• Each workstation, 38, 40, and 42 is a personal computer having a web browser. Although the functions performed at the workstations typically are illustrated as being performed at respective workstations 38, 40, and 42, such functions can be performed at one of many personal computers coupled to LAN 36. Workstations 38, 40, and 42 are illustrated as being associated with separate functions only to facilitate an understanding of the different types of functions that can be performed by individuals having access to LAN 36.
  • Server system 12 is configured to be communicatively coupled to various individuals, including employees 44 and to third parties, e.g., customers/contractors 46 using an internet service provider (ISP) Internet connection 48. The communication in the exemplary embodiment is illustrated as being performed using the Internet, however, any other wide area network (WAN) type communication can be utilized in other embodiments, i.e., the systems and processes are not limited to being practiced using the Internet. In addition, and rather than WAN 50, local area network 36 could be used in place of WAN 50.
  • In the exemplary embodiment, any authorized individual having a workstation 54 can access system 22. At least one of the client systems includes a manager workstation 56 located at a remote location. Workstations 54 and 56 are personal computers having a web browser. Also, workstations 54 and 56 are configured to communicate with server system 12. Furthermore, fax server 28 communicates with remotely located client systems, including a workstation 56 using a telephone link. Fax server 28 is configured to communicate with other client systems and/or workstations 38, 40, and 42 as well.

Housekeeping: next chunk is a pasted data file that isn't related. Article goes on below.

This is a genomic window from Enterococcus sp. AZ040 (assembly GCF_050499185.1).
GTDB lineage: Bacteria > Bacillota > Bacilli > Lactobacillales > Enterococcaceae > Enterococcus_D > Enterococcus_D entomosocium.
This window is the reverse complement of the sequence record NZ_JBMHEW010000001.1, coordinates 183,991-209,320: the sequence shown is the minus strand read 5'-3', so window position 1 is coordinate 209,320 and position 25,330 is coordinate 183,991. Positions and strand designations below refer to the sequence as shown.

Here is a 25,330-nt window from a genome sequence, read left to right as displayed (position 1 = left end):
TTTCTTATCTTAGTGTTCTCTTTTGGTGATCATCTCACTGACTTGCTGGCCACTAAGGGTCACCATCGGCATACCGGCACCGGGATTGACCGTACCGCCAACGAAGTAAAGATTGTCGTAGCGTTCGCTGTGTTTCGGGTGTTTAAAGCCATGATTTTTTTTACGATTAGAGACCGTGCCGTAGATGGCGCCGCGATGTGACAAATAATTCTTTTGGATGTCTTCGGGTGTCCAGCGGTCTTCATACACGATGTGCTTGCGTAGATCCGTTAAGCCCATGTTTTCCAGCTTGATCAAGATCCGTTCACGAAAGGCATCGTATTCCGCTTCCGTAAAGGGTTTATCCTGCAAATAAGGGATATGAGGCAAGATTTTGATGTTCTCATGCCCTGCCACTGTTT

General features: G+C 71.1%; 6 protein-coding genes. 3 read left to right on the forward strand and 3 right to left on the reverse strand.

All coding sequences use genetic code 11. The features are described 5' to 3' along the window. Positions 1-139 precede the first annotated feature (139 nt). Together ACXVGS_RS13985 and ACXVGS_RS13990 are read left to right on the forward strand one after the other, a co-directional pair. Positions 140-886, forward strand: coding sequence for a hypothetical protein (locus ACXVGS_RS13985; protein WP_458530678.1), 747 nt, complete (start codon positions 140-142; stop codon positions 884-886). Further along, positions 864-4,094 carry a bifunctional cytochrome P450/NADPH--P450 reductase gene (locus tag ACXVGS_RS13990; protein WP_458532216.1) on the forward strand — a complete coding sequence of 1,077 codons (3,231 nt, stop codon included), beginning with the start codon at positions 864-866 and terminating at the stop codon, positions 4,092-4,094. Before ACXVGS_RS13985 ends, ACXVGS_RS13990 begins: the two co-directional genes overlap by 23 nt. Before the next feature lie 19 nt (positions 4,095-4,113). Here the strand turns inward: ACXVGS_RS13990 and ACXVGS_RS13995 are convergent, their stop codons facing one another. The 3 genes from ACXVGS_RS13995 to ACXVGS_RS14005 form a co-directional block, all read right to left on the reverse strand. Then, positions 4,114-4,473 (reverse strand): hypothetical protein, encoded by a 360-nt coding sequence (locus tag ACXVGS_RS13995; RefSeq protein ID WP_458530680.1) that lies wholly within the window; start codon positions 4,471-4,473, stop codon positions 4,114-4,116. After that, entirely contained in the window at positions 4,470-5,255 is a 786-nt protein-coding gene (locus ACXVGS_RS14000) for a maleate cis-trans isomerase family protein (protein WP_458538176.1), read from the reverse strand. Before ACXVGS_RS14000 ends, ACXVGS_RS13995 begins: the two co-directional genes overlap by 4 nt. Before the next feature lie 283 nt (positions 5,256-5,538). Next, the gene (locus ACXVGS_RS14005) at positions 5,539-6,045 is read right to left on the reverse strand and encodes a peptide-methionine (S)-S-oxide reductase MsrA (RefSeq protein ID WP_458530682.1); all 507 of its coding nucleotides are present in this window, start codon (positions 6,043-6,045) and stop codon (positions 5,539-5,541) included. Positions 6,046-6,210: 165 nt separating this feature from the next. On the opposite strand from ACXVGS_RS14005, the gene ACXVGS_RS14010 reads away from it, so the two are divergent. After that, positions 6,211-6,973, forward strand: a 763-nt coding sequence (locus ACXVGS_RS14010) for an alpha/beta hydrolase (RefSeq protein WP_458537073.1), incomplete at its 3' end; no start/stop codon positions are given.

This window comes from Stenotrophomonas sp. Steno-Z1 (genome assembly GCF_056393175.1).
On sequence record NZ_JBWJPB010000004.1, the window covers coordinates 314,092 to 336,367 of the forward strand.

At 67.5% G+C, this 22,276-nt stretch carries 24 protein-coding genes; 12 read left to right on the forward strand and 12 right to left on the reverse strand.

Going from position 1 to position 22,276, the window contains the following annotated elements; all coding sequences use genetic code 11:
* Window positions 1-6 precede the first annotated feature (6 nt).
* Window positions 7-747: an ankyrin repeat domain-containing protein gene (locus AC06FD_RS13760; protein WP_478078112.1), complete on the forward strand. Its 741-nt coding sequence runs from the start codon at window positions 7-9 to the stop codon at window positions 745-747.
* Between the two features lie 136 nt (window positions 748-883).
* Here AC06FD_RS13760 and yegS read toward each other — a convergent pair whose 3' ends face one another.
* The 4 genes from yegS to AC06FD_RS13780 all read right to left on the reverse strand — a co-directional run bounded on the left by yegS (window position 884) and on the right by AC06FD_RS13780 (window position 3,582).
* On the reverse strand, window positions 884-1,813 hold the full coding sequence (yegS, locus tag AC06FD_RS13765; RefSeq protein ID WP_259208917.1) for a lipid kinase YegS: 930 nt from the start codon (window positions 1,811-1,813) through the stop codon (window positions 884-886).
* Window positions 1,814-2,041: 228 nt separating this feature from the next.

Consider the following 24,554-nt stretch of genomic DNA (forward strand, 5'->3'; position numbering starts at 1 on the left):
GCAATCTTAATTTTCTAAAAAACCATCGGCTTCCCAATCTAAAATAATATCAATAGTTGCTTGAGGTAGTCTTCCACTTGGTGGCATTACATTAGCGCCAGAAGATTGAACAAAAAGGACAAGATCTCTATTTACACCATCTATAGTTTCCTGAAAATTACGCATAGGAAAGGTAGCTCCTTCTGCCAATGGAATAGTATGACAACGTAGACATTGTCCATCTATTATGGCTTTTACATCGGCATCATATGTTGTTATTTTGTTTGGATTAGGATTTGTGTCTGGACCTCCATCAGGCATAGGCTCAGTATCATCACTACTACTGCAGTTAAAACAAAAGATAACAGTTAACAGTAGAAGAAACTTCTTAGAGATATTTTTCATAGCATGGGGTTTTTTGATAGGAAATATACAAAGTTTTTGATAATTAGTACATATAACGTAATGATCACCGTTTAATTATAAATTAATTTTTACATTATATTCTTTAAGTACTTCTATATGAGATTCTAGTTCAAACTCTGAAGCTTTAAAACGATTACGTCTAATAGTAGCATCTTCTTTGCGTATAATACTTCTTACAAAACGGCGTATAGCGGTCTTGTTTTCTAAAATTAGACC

• Utilizing the systems of Figures 1 and 2, highly efficient and relatively non-intrusive near real-time loads are enabled via scheduled mini-batch runs without interrupting user queries. The process is based on standard ANSI SQL, therefore it is applicable to any database platform, leveraging database management system (DBMS) power, providing super-linear scalability, particularly on massively parallel processing (MPP) architectures, and requires no data processing on external servers (e.g., the SQL can be invoked from anywhere). In one embodiment, the data warehouse loading is completely metadata-driven at run-time through the use of primary key definitions and table names as parameters. Another advantage is that schema changes do not require a re-compile or re-start of the change data capture system, and operational metadata may be changed at any time (e.g., explicit or implicit delete form, quantity of partitions, and/or level of parallelism). Otherwise, any interface type can be accommodated, and all tables within the data model (a valid time is included in every primary key) can be accommodated, with a single program. Only candidate rows are required as input (columns + valid timestamp), no identification of what, if anything, has changed is needed as an input to the change data capture system. For snapshot interfaces, no identification of deletion is needed. Ties in valid times may be broken within a primary key with extremely short sequencing times within and across data sets and multiple invocations. Back-dated and/or historical updates are performed by updating the time sequencing of both incoming and existing data.